Conquering the fear of changing your products
Last Updated August 27, 2019
Everyone knows the old saying about not fixing what isn’t broken, but taking a risk and embracing change could pay off for you and your business.
A longtime partner of EzTix, Chicago Food Planet (CFP) has moved to a year round strategy instead of closing for the winter, as well as rebranding their massively successful warm weather experiences. We thought it was really exciting, so our Director of Partnerships, Ben Montgomery, sat down with Shane to learn more about how he knew it was time for changes, and how to deal with the fear.
BM: It looks like CFP undertook a major overhaul ahead of this year’s season launch! What was the primary inspiration for these changes?
SK: It started in September of last year when we decided as a company to move to a year-round business model. The time had simply come and we were excited by the idea of creating new products that could run either in winter-only or even year-round. That in turn helped us think more strategically about the direction of our brand and what products we wanted to develop moving forward.
BM: How did you examine your success over the last year to determine a new path forward?
SK: We were able to add some incredible new talent at CFP in the last year, especially with the successful recruitment of new leadership team members. With a renewed focus on sales and marketing initiatives, as well as moving to a more vertical rather than horizontal management and leadership system, we had the pieces in place to focus on a new vision and mission moving forward.
BM: CFP’s tours, like the original Gold Coast & Old Town Food Tour, have become iconic in the Global Food Tourism Industry, not to mention its guests! Was it challenging to let go of those classic brands?
SK: We didn’t let go of them per se, we simply rebranded them. The Gold Coast & Old Town tour is now called Second City Classic. Our Bucktown & Wicker Park Tour is now branded as 3-1-Chew™, named after the primary area code in Chicago (312).
BM: Any advice for other Tour Operators considering major changes to their existing products?
SK: Change is pain- but it’s necessary to endure change to keep up with competition, shifting trends and other moving goalposts in our industry. Product development and testing is critical in any industry, and we’re no exception. It’s OK to reinvent, to try new things, to take risks in areas or segments that you don’t know much about. Learn from the process and set goals for each project.
BM: What are you most excited about for the 2017 season?
SK: We’re excited to see the results of the hard work that we put in over this past winter, and year in general, and how the changes in our business model will play out. We’ve got a driven, motivated and creative team and we’re prepared for the pivoting along the way. But mostly, we’re excited to get in front of our customers and thrill them with our tried and new products.
BM: Is there particular data from 2016 that you have been studying as you prepare for the season ahead?
SK: Just like most of our colleagues, we’re always looking at the minutiae within our customer data to understand trends, buying decisions, traffic, patterns, etc. With this information, we’re looking for even the slightest wormhole to open that will allow us to understand our target audience in greater detail. We’ve spent time trying to identify our customer persona’s that most align with our services so we’re smarter and more efficient with how we broadcast our marketing campaigns.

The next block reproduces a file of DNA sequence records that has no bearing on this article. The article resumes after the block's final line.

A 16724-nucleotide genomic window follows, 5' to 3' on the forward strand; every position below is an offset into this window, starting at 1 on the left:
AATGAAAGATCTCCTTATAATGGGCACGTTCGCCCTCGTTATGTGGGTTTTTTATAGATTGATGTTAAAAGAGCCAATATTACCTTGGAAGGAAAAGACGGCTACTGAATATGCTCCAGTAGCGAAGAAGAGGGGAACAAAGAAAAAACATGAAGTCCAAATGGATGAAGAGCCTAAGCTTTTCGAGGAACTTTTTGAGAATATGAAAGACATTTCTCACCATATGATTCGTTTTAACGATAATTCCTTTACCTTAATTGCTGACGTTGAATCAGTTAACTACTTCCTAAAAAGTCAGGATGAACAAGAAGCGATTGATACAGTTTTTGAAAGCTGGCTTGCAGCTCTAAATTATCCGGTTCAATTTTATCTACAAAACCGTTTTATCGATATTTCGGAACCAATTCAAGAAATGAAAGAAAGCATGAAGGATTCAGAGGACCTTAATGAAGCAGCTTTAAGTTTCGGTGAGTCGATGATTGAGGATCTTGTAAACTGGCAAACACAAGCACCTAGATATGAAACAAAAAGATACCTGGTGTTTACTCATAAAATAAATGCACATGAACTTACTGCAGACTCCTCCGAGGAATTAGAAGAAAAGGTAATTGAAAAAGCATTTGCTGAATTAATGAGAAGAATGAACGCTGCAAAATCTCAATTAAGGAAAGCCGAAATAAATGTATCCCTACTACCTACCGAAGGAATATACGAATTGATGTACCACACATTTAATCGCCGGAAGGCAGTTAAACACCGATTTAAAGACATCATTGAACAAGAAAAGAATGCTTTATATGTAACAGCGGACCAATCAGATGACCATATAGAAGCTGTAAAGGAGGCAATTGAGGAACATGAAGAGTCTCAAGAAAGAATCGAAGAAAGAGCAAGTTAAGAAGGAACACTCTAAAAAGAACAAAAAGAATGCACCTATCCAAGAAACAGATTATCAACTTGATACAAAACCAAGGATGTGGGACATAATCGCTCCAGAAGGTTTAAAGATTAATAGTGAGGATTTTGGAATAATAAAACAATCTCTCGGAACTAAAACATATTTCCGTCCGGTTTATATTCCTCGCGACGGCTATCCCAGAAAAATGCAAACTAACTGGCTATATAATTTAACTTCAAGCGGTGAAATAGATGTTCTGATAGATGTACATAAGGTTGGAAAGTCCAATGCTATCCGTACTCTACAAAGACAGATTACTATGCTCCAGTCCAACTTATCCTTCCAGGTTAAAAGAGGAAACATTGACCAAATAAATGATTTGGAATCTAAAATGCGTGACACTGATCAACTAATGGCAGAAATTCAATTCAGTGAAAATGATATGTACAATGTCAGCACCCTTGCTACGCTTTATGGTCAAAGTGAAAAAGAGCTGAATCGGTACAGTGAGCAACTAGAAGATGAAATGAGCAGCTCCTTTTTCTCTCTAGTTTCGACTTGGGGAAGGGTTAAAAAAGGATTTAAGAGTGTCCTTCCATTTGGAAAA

BM: What do you think your biggest challenge might be for 2017?
SK: I see two big challenges- reducing costs in some critical areas and making sure our advertising is connecting with our target audience effectively.
BM: You’re an established company really setting trends in this industry. What advice do you have to other food tour operators that are just getting started and are looking to grow to your size?
SK: Be patient- it’s easy to get distracted by where you want to be versus where you are today. Try to compete with yourself and not necessarily with your competitors or even colleagues that might be larger. If you’re waking up each day and working hard and smart towards the goals you’ve set for yourself and your brand, the results will come.
BM: Here are a few questions just for fun. What’s your favorite tasting among your tours?
SK: As I’m not originally from Chicago, I resisted deep-dish pizza for a long time. I convinced myself that I didn’t like it likely because it’s just different than what I grew up with. But I have to say, Lou Malnati’s is out-of-this-world delicious.
BM: What’s the most-memorable tasting you’ve had on someone else’s Food Tour?
SK: Hands down Choklat in Calgary from Calgary Food Tours. I have a massive sweet tooth. The owner went on and on before we got to sample his wares about how great he was at making bean-to-bar chocolate. Damn if he wasn’t right- I haven’t found its equal.
BM: What is the primary thing you look for when choosing new partners for your tour routes?
SK: There’s a lot of things that we’re looking at in this regard. But above all, it’s important to us that they buy-in to our vision as a company. If they quickly jump onboard as to the benefits we’re offering not only them, but to our shared customers, to our city, to the community—then we know they will be great partners moving forward.
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